All the stories were very interesting and I am quite in awe of his writing, creativity and grasp of humanity. Of course, I wish the women in his books had more major roles, and perhaps a bit more personality and actual agency, but that’s asking too much, I guess – and I look forward to picking up Anna Karenina and seeing how he does a woman main character. I did not expect that reading the short stories would lead me to add 2 very long books to my TBR, but here we are. I think this will not work for everyone, if you prefer plot-heavy and more direct writing, more dialogue, too, but I really enjoyed it and I actually feel excited to read more of his work.

[Português]

Nota: ★★★★☆

Categorias: Clássico russo

Skoob

Há anos venho flertando com a ideia de ler Tolstói, mas os livros tamanho de tijolo e a fama de escritores Russos de escreverem de forma densa e difícil de ler sempre me deixaram com um pé atrás, então esta coleção de contos foi uma forma perfeita de me introduzir à escrita do autor antes de me comprometer a mil páginas.

Este livro contém as seguintes histórias:

  • A Morte de Ivan Ilitch
  • Sonata a Kreuzer
  • O Padre Sêrgui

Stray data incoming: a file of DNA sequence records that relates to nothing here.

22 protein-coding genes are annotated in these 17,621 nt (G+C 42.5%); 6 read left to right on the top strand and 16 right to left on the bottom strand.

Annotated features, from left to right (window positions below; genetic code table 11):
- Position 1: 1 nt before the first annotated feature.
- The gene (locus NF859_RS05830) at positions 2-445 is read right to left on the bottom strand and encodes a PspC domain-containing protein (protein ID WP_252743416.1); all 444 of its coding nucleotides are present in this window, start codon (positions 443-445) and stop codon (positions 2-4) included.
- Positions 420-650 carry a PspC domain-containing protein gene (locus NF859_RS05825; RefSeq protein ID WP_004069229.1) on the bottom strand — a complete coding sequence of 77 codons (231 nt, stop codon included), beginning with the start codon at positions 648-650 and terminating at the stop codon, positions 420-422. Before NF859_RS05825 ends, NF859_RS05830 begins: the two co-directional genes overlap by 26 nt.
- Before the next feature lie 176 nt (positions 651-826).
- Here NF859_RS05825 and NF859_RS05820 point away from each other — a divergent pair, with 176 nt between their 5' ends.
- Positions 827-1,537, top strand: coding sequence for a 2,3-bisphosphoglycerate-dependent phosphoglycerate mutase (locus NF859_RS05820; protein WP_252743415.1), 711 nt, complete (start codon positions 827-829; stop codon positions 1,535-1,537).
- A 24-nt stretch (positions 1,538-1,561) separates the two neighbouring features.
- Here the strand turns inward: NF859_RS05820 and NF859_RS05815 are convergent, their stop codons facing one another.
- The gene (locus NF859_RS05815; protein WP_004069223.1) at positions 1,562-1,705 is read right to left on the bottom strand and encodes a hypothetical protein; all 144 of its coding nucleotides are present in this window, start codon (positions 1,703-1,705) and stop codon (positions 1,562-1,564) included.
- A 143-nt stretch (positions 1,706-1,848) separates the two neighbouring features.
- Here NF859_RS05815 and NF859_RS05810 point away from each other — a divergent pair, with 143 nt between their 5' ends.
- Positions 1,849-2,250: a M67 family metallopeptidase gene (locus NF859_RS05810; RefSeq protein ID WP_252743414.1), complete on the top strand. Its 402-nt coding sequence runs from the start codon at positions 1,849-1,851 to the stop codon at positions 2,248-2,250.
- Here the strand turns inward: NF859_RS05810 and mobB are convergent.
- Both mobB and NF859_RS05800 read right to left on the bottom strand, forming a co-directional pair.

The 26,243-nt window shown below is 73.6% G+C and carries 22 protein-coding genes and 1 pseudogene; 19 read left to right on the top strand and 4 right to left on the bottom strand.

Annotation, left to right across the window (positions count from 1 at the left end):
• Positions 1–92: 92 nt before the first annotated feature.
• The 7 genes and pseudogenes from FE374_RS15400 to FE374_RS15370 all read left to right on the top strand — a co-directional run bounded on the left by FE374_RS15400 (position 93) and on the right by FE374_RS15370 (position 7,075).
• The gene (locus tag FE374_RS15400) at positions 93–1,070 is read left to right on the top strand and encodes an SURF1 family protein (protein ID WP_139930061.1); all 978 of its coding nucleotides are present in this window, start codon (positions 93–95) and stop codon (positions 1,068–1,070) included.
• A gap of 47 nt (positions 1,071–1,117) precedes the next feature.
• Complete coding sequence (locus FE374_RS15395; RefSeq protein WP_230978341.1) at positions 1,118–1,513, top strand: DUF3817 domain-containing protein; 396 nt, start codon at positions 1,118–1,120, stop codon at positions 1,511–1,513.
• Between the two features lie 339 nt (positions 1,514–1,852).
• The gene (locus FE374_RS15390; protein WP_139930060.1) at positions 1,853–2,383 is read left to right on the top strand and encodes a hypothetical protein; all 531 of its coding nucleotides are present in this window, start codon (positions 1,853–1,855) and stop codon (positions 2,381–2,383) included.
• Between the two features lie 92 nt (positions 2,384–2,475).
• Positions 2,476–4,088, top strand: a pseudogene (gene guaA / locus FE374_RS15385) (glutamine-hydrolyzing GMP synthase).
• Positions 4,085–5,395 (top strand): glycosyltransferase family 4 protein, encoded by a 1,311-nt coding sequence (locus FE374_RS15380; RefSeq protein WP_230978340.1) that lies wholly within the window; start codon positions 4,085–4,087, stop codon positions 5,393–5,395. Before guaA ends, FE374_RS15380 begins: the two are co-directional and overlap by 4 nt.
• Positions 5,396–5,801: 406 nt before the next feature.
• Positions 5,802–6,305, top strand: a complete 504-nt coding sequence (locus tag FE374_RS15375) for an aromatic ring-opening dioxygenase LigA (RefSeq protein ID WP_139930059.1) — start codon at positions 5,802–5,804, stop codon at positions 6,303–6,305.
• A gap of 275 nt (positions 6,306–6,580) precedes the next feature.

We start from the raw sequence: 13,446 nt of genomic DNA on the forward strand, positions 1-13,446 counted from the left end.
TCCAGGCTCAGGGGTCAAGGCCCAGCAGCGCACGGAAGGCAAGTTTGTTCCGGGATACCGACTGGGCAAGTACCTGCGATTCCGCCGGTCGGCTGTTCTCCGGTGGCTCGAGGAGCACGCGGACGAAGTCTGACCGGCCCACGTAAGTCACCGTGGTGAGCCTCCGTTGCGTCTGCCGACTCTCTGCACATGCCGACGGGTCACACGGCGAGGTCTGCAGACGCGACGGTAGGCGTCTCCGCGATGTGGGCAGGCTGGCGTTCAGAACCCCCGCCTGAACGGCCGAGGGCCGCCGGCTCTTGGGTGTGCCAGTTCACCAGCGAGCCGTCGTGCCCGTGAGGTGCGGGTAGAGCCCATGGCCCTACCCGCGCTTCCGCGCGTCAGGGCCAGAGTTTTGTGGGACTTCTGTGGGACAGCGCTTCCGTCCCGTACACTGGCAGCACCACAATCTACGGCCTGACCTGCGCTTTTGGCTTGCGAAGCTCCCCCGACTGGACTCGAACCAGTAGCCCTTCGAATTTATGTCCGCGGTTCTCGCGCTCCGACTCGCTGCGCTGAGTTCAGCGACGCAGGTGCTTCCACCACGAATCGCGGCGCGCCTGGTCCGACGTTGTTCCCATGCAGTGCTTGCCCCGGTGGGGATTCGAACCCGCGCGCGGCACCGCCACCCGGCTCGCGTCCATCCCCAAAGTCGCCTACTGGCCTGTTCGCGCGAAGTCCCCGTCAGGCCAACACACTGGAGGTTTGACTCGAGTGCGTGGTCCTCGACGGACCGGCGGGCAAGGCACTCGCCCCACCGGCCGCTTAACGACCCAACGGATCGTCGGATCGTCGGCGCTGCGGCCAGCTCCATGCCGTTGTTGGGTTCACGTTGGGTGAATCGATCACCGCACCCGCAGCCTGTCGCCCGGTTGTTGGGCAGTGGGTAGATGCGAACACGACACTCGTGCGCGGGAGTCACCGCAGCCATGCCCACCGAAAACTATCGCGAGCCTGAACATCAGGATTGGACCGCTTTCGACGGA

O primeiro conto é a história de Ivan Ilitch, um homem cuja vida sempre foi fácil, conveniente e sem grandes preocupações – até o dia em que Ivan sofre um acidente que a princípio não parece grande coisa, mas que o leva a sofrer uma doença longa e dolorosa que vai se mostrar fatal. Durante seus longos meses de sofrimento, Ivan Ilitch passa a refletir sobre sua vida e percebe que deveria ter feito escolhas completamente diferentes e que priorizou os valores morais errados durante todos esses anos. Este conto introspectivo, cheio de sátira, foi o meu favorito dos três: as escolhas supérfluas do personagem principal, sempre voltadas a trazer mais sucesso financeiro, mais reconhecimento e maior valorizaçção na sociedade sem se preocupar em formar com o que lhe traria realmente felicidade, foi algo que me tocou muito, e mesmo que a escrita fosse um pouco densa, sim, a história é tão interessante que fiquei absorvida e nem me importei. Foi uma surpresa muito positiva o quanto gostei dessa história e da escrita de Tolstói! Essa história em particular me lembrou de Memórias Póstumas de Brás Cubas, com seu tom moribundo e com os personagens interessantes e difíceis.

O segundo conto é sobre um homem que matou sua esposa, e ele relata como chegou a este ponto a um estranho no trem. Este conto é extremamente controverso na Rússia até os dias de hoje por um bom motivo: o autor não se reprime nem um pouco ao expresser opiniões sobre casamento, amor, o papel da mulher no casamento, a forma desigual como um homem dado à “libertinagem” é tratado, porém uma mulher deve permanecer sempre pura e ignorante. Detestei o personagem principal com todas as minhas forças (muito estranho ler ele falar sobre o direito da mulher e a imagem dela na sociedade sendo que ele cometeu feminicídio!), mas no fim das contas gostei da história, que é provocante, sim, e põe em evidência o quão ridículo é o tratamento das mulheres na sociedade Eu preferia, é claro, que a história tivesse sido executada de forma diferente, talvez do ponto de vista da esposa, mas enfim.